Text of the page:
For 36 years, Bill Paxton, who died Feb. 25 at age 61, was one of my closest friends. It was a friendship that went far beyond our work together on movies like Terminator, Aliens, Titanic and True Lies. He ultimately acted in over 60 films, as well as many TV movies and series, including his critically acclaimed Big Love. All his characters were aspects of Bill the man: his humor, his decency, his rebellious spirit, his strong moral principles, his sense of the outrageous.
Even now, after his long and celebrated career, one of Bill’s most memorable characters remains one of his earliest: Private Hudson in Aliens. His wail “It’s game over, man!” is as funny and human today as it was 31 years ago. The night before the heart surgery that led to his death, we had what was to be our last conversation. Bill was upbeat; he even joked about feeling like Hudson and its being “game over.” Tragically, for him, it was.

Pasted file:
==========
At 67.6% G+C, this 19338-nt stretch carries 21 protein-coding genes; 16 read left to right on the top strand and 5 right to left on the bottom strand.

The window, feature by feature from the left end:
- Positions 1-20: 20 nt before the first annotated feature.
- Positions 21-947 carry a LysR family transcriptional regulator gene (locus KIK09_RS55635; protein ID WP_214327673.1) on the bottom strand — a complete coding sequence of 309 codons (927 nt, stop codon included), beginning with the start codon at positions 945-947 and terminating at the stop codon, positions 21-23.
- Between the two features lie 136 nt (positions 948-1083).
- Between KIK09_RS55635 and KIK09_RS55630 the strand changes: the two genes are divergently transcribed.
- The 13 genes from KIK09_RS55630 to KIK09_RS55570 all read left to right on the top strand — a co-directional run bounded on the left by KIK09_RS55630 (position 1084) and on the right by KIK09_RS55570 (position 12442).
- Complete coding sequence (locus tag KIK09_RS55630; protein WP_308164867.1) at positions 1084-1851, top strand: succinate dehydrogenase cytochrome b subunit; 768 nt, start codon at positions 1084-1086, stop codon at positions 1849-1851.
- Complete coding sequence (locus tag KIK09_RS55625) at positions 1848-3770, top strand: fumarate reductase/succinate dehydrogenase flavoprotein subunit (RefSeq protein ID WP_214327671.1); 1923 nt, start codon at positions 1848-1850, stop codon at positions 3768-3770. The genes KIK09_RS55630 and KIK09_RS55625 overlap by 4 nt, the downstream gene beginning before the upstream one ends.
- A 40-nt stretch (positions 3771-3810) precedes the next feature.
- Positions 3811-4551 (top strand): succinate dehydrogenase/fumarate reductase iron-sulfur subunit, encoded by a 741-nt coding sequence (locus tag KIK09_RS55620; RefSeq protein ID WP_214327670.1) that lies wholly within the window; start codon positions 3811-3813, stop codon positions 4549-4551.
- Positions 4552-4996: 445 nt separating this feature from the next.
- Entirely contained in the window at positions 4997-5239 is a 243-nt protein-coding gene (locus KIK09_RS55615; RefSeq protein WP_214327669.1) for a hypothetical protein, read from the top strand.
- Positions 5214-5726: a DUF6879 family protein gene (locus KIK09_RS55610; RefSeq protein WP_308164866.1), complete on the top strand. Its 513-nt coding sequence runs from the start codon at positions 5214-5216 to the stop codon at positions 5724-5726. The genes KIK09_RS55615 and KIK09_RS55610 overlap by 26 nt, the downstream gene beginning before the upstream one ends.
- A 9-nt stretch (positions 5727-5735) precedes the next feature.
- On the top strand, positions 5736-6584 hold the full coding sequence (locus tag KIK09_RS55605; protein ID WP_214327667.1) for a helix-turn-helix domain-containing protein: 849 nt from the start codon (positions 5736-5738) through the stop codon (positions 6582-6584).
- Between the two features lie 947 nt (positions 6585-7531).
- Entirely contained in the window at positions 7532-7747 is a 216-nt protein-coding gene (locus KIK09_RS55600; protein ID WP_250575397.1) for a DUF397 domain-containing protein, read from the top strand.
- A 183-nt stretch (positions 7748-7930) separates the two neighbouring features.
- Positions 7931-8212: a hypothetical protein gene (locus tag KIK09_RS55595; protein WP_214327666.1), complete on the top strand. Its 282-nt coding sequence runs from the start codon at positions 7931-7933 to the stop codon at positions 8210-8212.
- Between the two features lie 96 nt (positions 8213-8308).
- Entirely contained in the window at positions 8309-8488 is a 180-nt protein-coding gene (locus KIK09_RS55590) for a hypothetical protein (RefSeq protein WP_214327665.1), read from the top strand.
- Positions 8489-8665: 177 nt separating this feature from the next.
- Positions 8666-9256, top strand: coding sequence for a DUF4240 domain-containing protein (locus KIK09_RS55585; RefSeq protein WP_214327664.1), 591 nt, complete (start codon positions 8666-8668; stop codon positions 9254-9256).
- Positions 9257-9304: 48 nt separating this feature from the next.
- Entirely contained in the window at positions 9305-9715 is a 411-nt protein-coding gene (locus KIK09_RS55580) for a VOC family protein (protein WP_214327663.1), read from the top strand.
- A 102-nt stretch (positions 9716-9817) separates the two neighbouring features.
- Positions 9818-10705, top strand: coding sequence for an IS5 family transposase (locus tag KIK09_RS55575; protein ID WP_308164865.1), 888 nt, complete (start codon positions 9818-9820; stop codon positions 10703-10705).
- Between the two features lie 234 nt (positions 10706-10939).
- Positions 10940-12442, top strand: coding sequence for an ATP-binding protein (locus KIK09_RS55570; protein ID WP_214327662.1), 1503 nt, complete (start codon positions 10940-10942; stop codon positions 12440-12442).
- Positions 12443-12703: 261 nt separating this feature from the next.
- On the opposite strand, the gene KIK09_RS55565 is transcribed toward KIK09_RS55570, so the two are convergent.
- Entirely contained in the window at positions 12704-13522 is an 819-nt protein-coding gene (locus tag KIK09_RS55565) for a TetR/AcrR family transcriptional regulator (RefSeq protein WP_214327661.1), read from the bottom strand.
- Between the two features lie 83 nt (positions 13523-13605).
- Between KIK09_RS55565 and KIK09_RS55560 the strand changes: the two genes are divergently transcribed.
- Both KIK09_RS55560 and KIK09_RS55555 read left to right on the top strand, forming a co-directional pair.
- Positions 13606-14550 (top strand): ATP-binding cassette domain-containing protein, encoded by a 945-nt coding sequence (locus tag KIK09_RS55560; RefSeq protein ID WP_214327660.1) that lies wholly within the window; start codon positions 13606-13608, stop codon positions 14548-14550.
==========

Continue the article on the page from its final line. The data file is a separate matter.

With all of Bill’s gusto for life, his pure joy in the human experience, it’s difficult for me to process that he’s gone. The world seems quieter. Less filled with spirit. But I take solace that through his vast body of work, Bill lives on in the afterlife of cinema.
Cameron is an Oscar-winning director, writer and producer of movies including Terminator, Titanic and Avatar
This appears in the March 13, 2017 issue of TIME.